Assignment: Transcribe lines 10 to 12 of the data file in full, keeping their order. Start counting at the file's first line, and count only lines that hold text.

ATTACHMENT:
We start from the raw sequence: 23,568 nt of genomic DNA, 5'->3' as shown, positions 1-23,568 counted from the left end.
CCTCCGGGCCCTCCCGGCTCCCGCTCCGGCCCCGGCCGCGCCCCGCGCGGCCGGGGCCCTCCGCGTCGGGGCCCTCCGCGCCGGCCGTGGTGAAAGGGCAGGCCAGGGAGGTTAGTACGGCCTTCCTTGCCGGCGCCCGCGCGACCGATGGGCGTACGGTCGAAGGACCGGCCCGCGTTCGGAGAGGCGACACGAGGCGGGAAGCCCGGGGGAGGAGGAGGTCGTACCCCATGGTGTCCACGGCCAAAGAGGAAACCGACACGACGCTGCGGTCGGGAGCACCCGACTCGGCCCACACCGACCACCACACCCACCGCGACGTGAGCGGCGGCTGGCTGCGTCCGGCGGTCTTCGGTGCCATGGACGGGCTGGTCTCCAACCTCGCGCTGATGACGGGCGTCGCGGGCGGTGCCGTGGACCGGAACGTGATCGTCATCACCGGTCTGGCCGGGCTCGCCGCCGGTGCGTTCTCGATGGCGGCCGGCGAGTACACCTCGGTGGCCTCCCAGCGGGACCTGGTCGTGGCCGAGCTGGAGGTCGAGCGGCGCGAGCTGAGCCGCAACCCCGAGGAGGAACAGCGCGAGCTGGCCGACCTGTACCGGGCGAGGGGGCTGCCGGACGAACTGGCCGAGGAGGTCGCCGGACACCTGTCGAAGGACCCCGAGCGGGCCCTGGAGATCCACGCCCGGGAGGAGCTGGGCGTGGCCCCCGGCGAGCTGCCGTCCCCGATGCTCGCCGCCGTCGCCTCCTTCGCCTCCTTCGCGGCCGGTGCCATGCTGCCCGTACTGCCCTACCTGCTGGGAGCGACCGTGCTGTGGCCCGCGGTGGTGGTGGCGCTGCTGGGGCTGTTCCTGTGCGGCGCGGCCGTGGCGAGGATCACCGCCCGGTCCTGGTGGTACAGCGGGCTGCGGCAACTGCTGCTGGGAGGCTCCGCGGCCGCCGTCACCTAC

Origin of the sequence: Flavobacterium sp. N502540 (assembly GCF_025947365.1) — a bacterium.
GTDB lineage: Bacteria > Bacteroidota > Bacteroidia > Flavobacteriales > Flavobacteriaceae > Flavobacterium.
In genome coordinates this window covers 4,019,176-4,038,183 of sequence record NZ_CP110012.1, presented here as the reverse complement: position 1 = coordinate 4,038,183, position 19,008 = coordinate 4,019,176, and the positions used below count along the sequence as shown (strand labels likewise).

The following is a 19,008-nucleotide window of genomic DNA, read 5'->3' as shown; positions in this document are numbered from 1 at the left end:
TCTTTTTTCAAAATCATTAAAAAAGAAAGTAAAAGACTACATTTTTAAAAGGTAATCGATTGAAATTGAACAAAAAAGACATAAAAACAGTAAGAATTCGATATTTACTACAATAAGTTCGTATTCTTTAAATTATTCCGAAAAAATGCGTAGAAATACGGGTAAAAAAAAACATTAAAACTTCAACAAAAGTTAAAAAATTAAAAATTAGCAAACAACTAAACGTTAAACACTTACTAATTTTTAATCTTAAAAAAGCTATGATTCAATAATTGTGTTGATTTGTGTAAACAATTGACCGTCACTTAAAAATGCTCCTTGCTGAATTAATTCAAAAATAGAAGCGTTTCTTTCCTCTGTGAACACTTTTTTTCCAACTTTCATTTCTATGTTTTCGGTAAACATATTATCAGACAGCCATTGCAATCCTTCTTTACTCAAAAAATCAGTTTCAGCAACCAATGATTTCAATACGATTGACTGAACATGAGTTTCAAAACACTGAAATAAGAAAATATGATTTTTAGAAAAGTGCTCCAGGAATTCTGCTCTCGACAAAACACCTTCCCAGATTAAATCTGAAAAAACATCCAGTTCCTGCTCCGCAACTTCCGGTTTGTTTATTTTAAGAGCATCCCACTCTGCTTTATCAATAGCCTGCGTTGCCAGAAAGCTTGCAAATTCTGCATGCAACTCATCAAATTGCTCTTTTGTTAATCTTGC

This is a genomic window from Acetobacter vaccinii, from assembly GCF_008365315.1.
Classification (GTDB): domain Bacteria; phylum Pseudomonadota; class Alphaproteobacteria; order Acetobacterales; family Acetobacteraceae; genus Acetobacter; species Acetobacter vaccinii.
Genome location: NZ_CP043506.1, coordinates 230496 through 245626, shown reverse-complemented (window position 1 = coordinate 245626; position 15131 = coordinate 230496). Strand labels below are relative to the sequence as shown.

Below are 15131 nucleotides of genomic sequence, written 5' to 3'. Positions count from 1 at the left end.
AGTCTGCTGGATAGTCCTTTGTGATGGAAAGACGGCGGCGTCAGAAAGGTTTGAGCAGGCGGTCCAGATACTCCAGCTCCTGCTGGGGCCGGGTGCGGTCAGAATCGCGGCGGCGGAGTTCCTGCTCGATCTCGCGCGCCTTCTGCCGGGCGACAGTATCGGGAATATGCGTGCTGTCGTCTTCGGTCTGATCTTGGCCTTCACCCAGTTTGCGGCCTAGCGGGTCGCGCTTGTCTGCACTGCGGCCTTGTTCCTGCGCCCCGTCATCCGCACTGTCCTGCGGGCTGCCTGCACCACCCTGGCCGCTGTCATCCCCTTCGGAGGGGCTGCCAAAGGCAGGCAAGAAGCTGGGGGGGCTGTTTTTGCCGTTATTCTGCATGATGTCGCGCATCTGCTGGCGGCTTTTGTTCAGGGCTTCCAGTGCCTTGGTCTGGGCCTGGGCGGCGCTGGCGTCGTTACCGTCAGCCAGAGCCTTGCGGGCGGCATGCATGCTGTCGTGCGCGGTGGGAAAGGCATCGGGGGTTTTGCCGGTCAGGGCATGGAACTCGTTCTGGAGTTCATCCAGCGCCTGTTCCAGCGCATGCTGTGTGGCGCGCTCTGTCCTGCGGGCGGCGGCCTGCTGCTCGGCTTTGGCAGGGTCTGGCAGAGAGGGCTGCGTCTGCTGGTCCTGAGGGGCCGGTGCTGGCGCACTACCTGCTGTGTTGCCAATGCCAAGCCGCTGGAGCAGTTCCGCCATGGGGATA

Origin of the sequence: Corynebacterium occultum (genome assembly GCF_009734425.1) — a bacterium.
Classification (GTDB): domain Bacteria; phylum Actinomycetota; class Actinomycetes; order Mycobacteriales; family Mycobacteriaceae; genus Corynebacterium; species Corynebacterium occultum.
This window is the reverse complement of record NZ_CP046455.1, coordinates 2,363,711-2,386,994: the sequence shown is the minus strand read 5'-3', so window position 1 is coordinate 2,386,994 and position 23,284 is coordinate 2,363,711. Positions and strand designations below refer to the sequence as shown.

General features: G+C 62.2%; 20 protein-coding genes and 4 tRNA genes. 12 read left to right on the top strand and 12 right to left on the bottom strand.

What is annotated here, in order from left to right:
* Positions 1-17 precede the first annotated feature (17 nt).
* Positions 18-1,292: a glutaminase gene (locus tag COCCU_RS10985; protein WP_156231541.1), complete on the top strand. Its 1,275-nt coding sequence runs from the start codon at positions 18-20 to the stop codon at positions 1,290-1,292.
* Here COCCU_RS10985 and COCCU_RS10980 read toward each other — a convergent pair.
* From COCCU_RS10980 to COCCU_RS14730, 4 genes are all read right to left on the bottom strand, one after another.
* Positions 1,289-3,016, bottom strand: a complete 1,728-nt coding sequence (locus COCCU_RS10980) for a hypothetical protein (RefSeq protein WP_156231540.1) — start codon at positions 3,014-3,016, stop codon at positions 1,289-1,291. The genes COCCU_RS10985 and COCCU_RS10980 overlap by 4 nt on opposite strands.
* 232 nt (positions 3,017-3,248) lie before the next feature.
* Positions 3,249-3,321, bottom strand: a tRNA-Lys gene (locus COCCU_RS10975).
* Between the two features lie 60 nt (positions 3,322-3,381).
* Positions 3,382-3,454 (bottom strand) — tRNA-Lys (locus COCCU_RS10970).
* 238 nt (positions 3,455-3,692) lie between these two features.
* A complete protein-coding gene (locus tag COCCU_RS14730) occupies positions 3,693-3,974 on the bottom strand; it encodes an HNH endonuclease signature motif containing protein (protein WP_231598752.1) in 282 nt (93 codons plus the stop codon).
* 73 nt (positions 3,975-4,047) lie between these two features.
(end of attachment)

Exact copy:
Genome location: NZ_CP043506.1, coordinates 230496 through 245626, shown reverse-complemented (window position 1 = coordinate 245626; position 15131 = coordinate 230496). Strand labels below are relative to the sequence as shown.

Below are 15131 nucleotides of genomic sequence, written 5' to 3'. Positions count from 1 at the left end.
AGTCTGCTGGATAGTCCTTTGTGATGGAAAGACGGCGGCGTCAGAAAGGTTTGAGCAGGCGGTCCAGATACTCCAGCTCCTGCTGGGGCCGGGTGCGGTCAGAATCGCGGCGGCGGAGTTCCTGCTCGATCTCGCGCGCCTTCTGCCGGGCGACAGTATCGGGAATATGCGTGCTGTCGTCTTCGGTCTGATCTTGGCCTTCACCCAGTTTGCGGCCTAGCGGGTCGCGCTTGTCTGCACTGCGGCCTTGTTCCTGCGCCCCGTCATCCGCACTGTCCTGCGGGCTGCCTGCACCACCCTGGCCGCTGTCATCCCCTTCGGAGGGGCTGCCAAAGGCAGGCAAGAAGCTGGGGGGGCTGTTTTTGCCGTTATTCTGCATGATGTCGCGCATCTGCTGGCGGCTTTTGTTCAGGGCTTCCAGTGCCTTGGTCTGGGCCTGGGCGGCGCTGGCGTCGTTACCGTCAGCCAGAGCCTTGCGGGCGGCATGCATGCTGTCGTGCGCGGTGGGAAAGGCATCGGGGGTTTTGCCGGTCAGGGCATGGAACTCGTTCTGGAGTTCATCCAGCGCCTGTTCCAGCGCATGCTGTGTGGCGCGCTCTGTCCTGCGGGCGGCGGCCTGCTGCTCGGCTTTGGCAGGGTCTGGCAGAGAGGGCTGCGTCTGCTGGTCCTGAGGGGCCGGTGCTGGCGCACTACCTGCTGTGTTGCCAATGCCAAGCCGCTGGAGCAGTTCCGCCATGGGGATA